Congress Keeping Mum on Farm Bill
During the congressional recess and this week both aides and lobbyists were reluctant to speak on the record.
One aide to a senator who is not a member of the Senate Agriculture Committee said committee aides had begun asking staffers from other offices their opinion of the bill and whether their bosses would support it as written.
Senate aides noted that the bill that came out of the Senate Agriculture Committee was a product of the committee’s current membership, which includes Sens. Sherrod Brown, D-Ohio, and John Thune, R-S.D., who wrote the “shallow loss” program that is the centerpiece of the new commodity support program, and Sen. Richard Lugar, R-Ind., a former Agriculture chairman, who supported it.
Senate Agriculture Committee Chairwoman Debbie Stabenow, D-Mich., and ranking member Pat Roberts, R-Kan., said at the April 26 markup of the farm bill that they are open to further changes to the commodity title if they fit within the budget, but it’s unclear whether the committee is considering any proposals to address the issues that rice and peanut growers and others have raised about the draft bill.
The aides also noted that southern power on the committee has diminished since the defeat of former Senate Agriculture Committee Chairman Blanche Lincoln, D-Ark., but they pointed out that on the Senate floor, southerners will have more power in influencing the legislation.
Sen. Charles Grassley, R-Iowa, told Iowa reporters Tuesday he expected amendments on the floor to weaken the $50,000 payment cap written under the Agriculture Risk Coverage program in the commodity title. Grassley also plans to offer his own amendments to set a $75,000 individual payment cap on marketing loans.
One lobbyist also said it is becoming clear that House Agriculture Committee Chairman Frank Lucas (R., Okla.) will write his own bill, and that the final bill will have to be reconciled with whatever the House produces, but that farm leaders would like the two bills to be as similar as possible to reduce the time for reconciliation and to create an image of solidarity to get the bill passed.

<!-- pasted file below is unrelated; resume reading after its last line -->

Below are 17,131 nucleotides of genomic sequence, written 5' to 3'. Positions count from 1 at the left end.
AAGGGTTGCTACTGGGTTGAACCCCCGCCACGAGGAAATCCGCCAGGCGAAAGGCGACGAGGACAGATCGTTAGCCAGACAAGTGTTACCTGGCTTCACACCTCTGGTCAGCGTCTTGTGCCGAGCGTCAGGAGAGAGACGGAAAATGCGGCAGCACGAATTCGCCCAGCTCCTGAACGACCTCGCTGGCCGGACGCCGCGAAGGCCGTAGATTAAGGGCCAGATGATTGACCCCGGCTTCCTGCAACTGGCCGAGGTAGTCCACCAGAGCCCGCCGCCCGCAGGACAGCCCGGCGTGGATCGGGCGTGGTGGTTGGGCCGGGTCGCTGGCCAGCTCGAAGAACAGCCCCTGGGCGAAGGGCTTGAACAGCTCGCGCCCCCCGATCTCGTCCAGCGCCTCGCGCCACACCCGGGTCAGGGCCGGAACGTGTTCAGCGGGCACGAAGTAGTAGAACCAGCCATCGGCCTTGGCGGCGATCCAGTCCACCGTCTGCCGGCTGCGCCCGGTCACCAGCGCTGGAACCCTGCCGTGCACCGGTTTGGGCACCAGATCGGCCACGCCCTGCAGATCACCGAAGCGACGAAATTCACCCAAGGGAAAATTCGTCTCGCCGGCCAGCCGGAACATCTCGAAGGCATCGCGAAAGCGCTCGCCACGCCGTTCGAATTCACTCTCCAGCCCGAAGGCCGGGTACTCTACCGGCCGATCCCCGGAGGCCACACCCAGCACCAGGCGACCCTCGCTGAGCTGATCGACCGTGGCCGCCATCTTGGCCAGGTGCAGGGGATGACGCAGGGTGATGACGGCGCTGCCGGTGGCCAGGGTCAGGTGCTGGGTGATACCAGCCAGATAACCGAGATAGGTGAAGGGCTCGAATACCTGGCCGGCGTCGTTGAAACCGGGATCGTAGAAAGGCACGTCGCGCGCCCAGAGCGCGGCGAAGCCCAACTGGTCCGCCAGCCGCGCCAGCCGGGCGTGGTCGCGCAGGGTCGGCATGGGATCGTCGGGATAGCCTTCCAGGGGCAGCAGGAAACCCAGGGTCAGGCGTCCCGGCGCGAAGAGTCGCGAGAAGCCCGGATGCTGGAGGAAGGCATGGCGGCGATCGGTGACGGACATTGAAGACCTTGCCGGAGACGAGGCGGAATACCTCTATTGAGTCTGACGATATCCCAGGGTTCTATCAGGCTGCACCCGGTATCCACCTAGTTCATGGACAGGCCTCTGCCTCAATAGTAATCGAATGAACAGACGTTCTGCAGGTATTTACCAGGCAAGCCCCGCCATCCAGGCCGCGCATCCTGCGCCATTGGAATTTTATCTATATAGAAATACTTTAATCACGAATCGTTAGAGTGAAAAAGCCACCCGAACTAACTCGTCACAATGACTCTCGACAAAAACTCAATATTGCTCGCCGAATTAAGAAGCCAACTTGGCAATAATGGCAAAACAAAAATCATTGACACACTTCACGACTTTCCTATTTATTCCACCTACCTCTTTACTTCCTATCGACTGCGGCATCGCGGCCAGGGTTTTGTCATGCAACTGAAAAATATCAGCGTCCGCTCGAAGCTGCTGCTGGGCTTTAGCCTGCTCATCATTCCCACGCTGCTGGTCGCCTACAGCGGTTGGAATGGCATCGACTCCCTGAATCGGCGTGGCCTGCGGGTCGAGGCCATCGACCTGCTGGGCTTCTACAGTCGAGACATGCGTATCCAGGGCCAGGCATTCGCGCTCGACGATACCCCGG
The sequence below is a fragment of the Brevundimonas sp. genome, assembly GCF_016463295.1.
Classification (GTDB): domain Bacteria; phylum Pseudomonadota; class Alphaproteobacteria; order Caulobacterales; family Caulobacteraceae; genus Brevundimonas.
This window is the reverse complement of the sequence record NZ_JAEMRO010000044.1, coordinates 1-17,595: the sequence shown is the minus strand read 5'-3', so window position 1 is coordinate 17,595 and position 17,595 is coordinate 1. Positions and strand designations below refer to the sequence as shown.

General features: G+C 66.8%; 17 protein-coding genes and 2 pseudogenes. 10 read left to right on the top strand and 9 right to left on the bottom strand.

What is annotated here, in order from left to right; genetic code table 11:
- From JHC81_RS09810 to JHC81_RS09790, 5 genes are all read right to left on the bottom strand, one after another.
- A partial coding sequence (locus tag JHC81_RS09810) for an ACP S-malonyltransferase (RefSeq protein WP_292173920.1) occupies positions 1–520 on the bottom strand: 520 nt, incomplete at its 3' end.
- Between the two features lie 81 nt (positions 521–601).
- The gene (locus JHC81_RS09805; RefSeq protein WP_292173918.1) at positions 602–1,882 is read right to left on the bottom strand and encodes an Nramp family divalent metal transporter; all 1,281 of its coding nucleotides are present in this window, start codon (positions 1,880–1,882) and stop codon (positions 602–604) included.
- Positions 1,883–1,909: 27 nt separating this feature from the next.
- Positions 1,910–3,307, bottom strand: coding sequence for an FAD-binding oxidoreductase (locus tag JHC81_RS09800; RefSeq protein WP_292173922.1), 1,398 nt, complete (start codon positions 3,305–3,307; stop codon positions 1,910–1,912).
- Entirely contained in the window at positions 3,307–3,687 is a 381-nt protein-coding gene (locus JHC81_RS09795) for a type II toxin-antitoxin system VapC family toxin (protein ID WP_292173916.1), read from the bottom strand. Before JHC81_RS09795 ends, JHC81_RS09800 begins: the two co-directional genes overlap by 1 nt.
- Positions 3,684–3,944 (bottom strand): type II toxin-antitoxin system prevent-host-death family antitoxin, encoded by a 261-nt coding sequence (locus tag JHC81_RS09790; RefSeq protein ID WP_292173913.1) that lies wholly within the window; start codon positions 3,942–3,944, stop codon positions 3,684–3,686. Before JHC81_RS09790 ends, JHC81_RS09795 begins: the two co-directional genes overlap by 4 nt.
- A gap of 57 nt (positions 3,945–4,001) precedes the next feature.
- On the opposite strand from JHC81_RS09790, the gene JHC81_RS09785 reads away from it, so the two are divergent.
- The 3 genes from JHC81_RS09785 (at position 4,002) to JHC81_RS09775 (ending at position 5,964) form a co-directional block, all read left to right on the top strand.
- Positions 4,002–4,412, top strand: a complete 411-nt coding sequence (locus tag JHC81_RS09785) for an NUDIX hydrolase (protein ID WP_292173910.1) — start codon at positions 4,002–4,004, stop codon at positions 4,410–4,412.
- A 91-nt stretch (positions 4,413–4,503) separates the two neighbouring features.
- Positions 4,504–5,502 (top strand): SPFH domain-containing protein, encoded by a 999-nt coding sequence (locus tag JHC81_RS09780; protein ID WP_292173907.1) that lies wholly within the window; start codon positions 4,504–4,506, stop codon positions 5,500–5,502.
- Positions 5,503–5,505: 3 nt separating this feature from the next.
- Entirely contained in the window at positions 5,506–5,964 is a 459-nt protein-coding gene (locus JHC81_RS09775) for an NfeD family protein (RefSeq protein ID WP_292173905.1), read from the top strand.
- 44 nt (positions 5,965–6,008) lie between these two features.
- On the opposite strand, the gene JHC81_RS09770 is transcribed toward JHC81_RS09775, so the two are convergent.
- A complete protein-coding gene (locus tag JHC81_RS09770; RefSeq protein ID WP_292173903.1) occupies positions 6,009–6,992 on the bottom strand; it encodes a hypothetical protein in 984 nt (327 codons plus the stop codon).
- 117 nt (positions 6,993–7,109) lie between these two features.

Lobbyists and aides also said conflicts remain over the importance of crop insurance, with northerners emphasizing that the Senate bill maintains and enhances that program, while rice and peanut growers still doubt whether it will work for them.
In addition, there are differences within groups over whether target prices are still needed to protect farmers from multiyear crop price declines.
Lobbyists have noted the decision to take out price protection in the 1996 Freedom Farm bill resulted in price and income declines that led to multibillion bailout packages in the late 1990s and the reintroduction of target prices and a countercyclical program in the 2002 farm bill.
One Senate aide said the new shallow loss program provides better protection than the farm program established in the 1996 bill, but some lobbyists say it is still not good enough. Another lobbyist said, however, that the concern over target prices outside rice and peanuts is limited to certain states such as Oklahoma and Montana and that the battle will have to be fought on a regional basis because it will not be possible to get national groups to take up the issue.
Resolving the conflicts over the commodity title is vital before the bill goes to the Senate floor because the farm bill will then face a wide range of critics outside of agriculture, a key Senate aide said.